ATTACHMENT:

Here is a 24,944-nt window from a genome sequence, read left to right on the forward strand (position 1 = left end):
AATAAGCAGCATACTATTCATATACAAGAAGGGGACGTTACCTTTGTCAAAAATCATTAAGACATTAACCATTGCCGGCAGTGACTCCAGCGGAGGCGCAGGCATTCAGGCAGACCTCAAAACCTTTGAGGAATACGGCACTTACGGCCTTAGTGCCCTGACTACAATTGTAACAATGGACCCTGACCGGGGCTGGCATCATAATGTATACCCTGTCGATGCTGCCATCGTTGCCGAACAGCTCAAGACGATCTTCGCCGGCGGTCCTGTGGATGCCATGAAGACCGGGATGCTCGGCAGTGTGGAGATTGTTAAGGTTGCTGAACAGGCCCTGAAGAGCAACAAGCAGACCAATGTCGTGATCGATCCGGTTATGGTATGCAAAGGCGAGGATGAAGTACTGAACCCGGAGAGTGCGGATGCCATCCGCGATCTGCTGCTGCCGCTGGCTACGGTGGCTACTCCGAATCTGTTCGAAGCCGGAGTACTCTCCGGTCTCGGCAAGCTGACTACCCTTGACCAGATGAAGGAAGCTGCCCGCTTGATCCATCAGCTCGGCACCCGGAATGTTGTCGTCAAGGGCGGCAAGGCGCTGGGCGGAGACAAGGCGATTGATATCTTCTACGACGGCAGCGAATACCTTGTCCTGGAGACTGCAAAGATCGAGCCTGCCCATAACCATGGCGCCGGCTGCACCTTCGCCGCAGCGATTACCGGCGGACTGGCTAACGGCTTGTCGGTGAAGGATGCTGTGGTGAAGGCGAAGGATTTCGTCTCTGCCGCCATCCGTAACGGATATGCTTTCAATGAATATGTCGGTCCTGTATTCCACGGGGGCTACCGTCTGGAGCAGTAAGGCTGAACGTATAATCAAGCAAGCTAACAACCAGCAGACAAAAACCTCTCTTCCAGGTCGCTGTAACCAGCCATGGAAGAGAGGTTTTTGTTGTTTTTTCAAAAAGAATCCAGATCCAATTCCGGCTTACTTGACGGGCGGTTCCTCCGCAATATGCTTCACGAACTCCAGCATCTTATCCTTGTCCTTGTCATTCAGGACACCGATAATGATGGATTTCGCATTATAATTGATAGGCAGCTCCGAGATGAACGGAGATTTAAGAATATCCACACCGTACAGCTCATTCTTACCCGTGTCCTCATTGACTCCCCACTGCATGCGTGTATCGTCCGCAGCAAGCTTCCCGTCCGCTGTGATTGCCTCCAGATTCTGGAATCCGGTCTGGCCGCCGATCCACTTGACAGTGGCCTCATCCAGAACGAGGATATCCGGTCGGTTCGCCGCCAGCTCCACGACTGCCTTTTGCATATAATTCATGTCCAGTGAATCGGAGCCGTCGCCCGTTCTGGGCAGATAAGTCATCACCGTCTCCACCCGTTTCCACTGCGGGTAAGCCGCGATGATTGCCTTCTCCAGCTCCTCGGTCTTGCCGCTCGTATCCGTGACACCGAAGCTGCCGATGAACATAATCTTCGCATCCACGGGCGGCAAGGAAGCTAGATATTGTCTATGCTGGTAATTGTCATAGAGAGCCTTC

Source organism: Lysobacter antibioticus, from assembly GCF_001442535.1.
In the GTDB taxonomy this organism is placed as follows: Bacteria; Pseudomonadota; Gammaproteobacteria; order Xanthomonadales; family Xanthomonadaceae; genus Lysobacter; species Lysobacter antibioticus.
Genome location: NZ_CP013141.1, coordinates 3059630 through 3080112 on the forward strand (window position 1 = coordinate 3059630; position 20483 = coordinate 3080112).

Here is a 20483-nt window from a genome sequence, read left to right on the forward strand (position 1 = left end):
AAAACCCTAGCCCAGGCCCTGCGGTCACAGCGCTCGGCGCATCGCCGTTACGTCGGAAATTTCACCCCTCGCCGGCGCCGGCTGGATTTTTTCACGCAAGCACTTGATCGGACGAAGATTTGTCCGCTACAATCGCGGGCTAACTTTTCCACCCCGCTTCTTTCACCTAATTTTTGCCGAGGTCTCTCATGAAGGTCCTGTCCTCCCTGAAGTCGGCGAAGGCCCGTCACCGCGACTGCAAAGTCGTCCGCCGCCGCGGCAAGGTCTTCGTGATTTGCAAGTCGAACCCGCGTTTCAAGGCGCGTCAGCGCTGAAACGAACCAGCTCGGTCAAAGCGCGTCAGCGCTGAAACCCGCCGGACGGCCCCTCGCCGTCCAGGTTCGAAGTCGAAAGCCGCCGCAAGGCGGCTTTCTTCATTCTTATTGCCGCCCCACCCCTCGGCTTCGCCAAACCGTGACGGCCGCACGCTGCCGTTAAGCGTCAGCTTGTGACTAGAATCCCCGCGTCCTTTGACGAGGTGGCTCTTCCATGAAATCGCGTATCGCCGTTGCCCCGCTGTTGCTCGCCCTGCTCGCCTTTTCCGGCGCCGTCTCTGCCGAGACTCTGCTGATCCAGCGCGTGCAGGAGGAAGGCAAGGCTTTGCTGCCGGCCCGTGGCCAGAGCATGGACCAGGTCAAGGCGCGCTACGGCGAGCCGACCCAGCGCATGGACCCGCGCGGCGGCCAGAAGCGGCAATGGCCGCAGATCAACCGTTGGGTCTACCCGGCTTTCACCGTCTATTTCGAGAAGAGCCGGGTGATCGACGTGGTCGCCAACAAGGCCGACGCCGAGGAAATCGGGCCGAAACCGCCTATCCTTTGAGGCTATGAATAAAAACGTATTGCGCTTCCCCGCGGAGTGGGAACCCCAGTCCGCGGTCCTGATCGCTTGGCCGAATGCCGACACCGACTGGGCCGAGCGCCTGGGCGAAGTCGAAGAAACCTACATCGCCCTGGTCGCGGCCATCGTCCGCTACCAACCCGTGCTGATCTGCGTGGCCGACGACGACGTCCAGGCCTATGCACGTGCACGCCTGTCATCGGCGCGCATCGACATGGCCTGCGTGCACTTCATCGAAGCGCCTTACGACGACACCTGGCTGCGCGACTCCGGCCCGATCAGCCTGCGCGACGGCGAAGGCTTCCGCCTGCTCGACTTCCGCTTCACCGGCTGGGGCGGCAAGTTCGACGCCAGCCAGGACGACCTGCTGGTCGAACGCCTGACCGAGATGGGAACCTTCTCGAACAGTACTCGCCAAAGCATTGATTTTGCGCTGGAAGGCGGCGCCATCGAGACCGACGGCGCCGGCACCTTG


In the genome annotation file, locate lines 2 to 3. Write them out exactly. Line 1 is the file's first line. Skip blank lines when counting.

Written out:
AATAAGCAGCATACTATTCATATACAAGAAGGGGACGTTACCTTTGTCAAAAATCATTAAGACATTAACCATTGCCGGCAGTGACTCCAGCGGAGGCGCAGGCATTCAGGCAGACCTCAAAACCTTTGAGGAATACGGCACTTACGGCCTTAGTGCCCTGACTACAATTGTAACAATGGACCCTGACCGGGGCTGGCATCATAATGTATACCCTGTCGATGCTGCCATCGTTGCCGAACAGCTCAAGACGATCTTCGCCGGCGGTCCTGTGGATGCCATGAAGACCGGGATGCTCGGCAGTGTGGAGATTGTTAAGGTTGCTGAACAGGCCCTGAAGAGCAACAAGCAGACCAATGTCGTGATCGATCCGGTTATGGTATGCAAAGGCGAGGATGAAGTACTGAACCCGGAGAGTGCGGATGCCATCCGCGATCTGCTGCTGCCGCTGGCTACGGTGGCTACTCCGAATCTGTTCGAAGCCGGAGTACTCTCCGGTCTCGGCAAGCTGACTACCCTTGACCAGATGAAGGAAGCTGCCCGCTTGATCCATCAGCTCGGCACCCGGAATGTTGTCGTCAAGGGCGGCAAGGCGCTGGGCGGAGACAAGGCGATTGATATCTTCTACGACGGCAGCGAATACCTTGTCCTGGAGACTGCAAAGATCGAGCCTGCCCATAACCATGGCGCCGGCTGCACCTTCGCCGCAGCGATTACCGGCGGACTGGCTAACGGCTTGTCGGTGAAGGATGCTGTGGTGAAGGCGAAGGATTTCGTCTCTGCCGCCATCCGTAACGGATATGCTTTCAATGAATATGTCGGTCCTGTATTCCACGGGGGCTACCGTCTGGAGCAGTAAGGCTGAACGTATAATCAAGCAAGCTAACAACCAGCAGACAAAAACCTCTCTTCCAGGTCGCTGTAACCAGCCATGGAAGAGAGGTTTTTGTTGTTTTTTCAAAAAGAATCCAGATCCAATTCCGGCTTACTTGACGGGCGGTTCCTCCGCAATATGCTTCACGAACTCCAGCATCTTATCCTTGTCCTTGTCATTCAGGACACCGATAATGATGGATTTCGCATTATAATTGATAGGCAGCTCCGAGATGAACGGAGATTTAAGAATATCCACACCGTACAGCTCATTCTTACCCGTGTCCTCATTGACTCCCCACTGCATGCGTGTATCGTCCGCAGCAAGCTTCCCGTCCGCTGTGATTGCCTCCAGATTCTGGAATCCGGTCTGGCCGCCGATCCACTTGACAGTGGCCTCATCCAGAACGAGGATATCCGGTCGGTTCGCCGCCAGCTCCACGACTGCCTTTTGCATATAATTCATGTCCAGTGAATCGGAGCCGTCGCCCGTTCTGGGCAGATAAGTCATCACCGTCTCCACCCGTTTCCACTGCGGGTAAGCCGCGATGATTGCCTTCTCCAGCTCCTCGGTCTTGCCGCTCGTATCCGTGACACCGAAGCTGCCGATGAACATAATCTTCGCATCCACGGGCGGCAAGGAAGCTAGATATTGTCTATGCTGGTAATTGTCATAGAGAGCCTTC

Source organism: Lysobacter antibioticus, from assembly GCF_001442535.1.